One of the best ways to encourage commando crawling is to provide your baby with plenty of tummy time. This will help your baby develop the muscles they need to crawl.

Start by placing your baby on their tummy for a few minutes at a time, gradually increasing the amount of time as they become more comfortable. You can also place a toy in front of your baby to encourage them to reach for it.

Creating a Safe Environment

It’s important to create a safe environment for your baby to crawl in. Remove any hazards or obstacles that could cause your baby to trip or fall. Make sure that there are no sharp edges or corners that your crawling baby could bump into. You can also use baby gates to block off certain areas of your home.

Engaging Your Baby

Engaging with your baby can encourage them to crawl. Get down on the floor with your baby and make eye contact. Talk to your baby and encourage them to come towards you. You can also crawl around with your baby to show them how it’s done.

Using Toys and Objects

Using toys and objects can also encourage your baby to crawl. Place toys just out of reach to both encourage crawling and your baby to move towards them. You can also place toys on a low table or surface to encourage your baby to pull themselves up and crawl towards them.

Remember, every baby develops at their own pace. Don’t worry if your baby doesn’t start commando crawling right away. With a little encouragement and patience, your baby will be crawling in no time!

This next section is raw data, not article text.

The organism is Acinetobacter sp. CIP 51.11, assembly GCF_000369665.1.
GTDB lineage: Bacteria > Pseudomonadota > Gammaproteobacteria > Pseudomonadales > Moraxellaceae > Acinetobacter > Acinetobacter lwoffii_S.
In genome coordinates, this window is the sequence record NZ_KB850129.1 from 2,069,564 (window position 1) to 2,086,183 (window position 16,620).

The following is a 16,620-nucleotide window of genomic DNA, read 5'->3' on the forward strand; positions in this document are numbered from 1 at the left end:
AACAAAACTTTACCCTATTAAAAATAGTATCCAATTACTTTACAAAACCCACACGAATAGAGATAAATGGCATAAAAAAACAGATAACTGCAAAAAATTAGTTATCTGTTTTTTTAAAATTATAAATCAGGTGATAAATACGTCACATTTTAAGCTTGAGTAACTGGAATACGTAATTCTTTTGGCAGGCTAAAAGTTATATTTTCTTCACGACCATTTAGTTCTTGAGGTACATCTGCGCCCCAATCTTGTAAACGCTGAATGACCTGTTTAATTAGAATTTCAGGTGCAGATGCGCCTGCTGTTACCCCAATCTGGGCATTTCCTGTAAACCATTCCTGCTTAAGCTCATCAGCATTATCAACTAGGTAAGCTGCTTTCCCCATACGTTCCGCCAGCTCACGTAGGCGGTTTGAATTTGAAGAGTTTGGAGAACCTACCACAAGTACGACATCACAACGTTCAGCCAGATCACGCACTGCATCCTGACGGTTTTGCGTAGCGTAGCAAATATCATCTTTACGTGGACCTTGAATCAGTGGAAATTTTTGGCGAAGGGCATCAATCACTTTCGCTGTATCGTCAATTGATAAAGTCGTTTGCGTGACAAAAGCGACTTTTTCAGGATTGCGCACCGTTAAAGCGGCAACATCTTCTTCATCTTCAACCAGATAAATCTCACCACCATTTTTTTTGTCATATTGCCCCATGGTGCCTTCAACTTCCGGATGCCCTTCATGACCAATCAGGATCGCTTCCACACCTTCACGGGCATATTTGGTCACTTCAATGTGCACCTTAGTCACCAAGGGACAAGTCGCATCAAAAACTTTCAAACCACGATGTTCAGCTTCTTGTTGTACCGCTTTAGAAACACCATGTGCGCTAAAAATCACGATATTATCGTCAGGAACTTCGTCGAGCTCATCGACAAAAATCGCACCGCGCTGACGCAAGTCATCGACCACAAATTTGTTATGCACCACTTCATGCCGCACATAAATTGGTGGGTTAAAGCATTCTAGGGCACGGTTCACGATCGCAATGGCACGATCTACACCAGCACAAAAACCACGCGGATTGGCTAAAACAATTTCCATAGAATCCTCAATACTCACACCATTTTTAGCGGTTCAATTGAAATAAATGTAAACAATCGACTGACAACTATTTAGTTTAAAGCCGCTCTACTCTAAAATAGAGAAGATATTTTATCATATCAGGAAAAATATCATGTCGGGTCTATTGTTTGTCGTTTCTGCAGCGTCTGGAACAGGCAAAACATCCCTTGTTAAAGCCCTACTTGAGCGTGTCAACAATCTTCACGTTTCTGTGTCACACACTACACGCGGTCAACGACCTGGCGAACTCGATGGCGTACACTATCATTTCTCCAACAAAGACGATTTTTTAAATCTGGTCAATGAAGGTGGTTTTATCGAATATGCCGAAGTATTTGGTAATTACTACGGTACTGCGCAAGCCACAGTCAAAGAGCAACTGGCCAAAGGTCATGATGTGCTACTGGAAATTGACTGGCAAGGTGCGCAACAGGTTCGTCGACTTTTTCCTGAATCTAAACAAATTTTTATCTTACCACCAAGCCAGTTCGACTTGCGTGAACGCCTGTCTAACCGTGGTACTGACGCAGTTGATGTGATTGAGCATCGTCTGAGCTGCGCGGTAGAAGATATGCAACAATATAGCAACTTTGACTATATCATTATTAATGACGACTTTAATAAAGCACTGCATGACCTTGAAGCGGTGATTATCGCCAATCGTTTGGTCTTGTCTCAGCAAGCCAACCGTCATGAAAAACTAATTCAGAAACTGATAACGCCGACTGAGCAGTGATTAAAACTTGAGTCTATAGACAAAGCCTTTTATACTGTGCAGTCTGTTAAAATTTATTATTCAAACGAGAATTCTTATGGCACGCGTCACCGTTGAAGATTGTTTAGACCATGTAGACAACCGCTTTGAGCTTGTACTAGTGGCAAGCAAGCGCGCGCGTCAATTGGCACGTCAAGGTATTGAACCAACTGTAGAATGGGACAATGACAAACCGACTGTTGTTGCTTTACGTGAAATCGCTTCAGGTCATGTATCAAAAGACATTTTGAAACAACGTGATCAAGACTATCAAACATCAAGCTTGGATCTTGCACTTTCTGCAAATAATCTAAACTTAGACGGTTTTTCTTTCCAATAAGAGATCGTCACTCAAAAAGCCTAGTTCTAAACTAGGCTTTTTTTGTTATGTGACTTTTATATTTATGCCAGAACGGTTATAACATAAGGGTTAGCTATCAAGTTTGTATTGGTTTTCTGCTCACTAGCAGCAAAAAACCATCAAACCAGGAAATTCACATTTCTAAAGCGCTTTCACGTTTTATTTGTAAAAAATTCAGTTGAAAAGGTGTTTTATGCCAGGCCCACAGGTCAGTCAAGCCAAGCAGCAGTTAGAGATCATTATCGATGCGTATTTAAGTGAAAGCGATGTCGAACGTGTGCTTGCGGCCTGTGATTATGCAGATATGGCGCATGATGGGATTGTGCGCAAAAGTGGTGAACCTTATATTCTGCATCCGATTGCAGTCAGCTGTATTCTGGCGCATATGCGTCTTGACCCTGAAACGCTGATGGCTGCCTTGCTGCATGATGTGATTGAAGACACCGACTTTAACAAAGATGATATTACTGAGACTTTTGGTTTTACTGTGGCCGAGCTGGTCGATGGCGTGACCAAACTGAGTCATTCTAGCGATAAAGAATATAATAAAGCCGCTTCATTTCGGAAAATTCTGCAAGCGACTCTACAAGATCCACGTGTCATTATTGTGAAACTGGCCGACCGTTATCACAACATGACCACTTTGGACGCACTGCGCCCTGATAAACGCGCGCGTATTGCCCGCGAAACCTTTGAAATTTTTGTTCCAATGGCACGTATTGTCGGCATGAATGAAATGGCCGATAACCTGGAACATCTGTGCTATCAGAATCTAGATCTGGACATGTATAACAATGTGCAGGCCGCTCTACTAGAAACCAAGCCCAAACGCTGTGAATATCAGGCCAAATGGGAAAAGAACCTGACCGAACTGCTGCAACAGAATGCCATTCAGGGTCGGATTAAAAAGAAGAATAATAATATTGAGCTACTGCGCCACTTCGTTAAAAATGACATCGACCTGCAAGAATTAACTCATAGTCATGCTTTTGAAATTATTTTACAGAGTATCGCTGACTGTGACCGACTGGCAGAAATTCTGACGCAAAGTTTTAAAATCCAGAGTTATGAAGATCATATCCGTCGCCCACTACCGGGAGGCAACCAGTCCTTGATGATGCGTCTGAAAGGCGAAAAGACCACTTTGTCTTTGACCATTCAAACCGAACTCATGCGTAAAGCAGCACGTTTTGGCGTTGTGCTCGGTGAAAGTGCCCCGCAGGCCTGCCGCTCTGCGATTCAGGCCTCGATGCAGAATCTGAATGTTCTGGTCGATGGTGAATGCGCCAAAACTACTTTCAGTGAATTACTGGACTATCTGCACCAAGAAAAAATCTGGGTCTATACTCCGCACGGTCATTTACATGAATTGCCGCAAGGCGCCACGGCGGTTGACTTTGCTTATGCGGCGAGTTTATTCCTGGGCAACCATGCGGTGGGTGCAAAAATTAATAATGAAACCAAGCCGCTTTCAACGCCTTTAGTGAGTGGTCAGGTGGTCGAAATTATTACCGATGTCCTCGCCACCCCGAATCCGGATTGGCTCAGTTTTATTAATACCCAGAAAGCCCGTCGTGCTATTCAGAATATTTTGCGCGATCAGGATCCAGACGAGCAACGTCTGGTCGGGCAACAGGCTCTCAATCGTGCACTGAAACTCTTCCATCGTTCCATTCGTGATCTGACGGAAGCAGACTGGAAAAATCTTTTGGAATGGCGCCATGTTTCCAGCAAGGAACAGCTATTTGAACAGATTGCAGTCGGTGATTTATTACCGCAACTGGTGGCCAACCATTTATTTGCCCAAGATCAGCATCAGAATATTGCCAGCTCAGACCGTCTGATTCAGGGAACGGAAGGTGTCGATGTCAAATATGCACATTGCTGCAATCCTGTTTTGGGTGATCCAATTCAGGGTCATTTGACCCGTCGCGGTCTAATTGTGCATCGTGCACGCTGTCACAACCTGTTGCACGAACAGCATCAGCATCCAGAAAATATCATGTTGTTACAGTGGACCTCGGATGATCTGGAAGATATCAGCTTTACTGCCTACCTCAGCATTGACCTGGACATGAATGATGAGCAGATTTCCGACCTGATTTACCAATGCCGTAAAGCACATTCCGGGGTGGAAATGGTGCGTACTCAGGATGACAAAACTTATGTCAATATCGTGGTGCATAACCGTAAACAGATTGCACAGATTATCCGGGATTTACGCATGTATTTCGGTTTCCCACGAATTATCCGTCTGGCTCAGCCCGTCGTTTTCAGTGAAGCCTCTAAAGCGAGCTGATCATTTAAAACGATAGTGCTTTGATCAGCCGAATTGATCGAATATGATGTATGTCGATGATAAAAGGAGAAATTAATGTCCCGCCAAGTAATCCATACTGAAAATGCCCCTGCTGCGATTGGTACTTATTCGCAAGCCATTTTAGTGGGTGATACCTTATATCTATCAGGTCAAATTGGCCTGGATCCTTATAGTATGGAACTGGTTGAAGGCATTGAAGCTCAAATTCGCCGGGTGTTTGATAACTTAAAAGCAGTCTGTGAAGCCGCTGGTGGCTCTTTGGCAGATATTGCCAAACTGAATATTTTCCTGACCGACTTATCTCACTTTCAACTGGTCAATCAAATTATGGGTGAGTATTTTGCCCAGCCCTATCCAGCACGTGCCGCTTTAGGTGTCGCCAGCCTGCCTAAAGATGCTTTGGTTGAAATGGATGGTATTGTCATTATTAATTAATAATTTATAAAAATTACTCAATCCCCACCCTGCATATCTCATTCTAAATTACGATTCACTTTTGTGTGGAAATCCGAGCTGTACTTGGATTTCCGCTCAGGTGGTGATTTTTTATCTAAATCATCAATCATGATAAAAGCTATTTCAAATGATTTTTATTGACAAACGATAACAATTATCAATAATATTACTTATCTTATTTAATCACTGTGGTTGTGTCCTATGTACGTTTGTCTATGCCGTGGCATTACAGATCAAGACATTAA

FAQS on Crawling Styles When Babies Start Crawling

Can babies go from commando crawling to walking?

Yes, some babies may transition from commando crawling directly to walking. However, most babies will progress from commando crawling to traditional crawling on hands and knees before they start walking. Each baby learns and develops at their own pace, and there is no set path that every baby must follow.

How long will my baby commando crawl for?

The duration of commando crawling varies for each baby. Some babies may commando crawl for just a few weeks before transitioning to traditional crawling or walking, while others may commando crawl for a few months. It’s important to remember that every baby is unique, and there is no specific timeline for reaching these developmental milestones.

How do I stop commando crawling?

There is no need to stop commando crawling, as it is a natural developmental stage for some babies.

If you want to encourage your baby to transition to traditional crawling, you can help by providing opportunities for tummy time, placing toys or objects slightly out of reach to encourage movement, and offering gentle guidance when your baby is in a crawling position.

What is the difference between commando crawl and creep?

Commando crawling, also known as the belly crawl or crawling, involves a baby moving forward by pulling themselves along the ground with their arms while their belly remains in contact with the floor. Creeping, on the other hand, refers to traditional crawling, where a baby moves on their hands and knees with their torso raised off the ground.

What is the 4 point position for crawling?

The 4 point position for crawling refers to the position where a baby is supported on their hands and knees, with their weight distributed evenly between all four points of contact. This position is crucial for developing the strength, balance, and coordination needed for traditional crawling.

How do babies get into crawling position?

Babies typically start getting into the crawling position when they are around 6 to 10 months old. The process usually begins with the baby learning to roll over from their back to their tummy.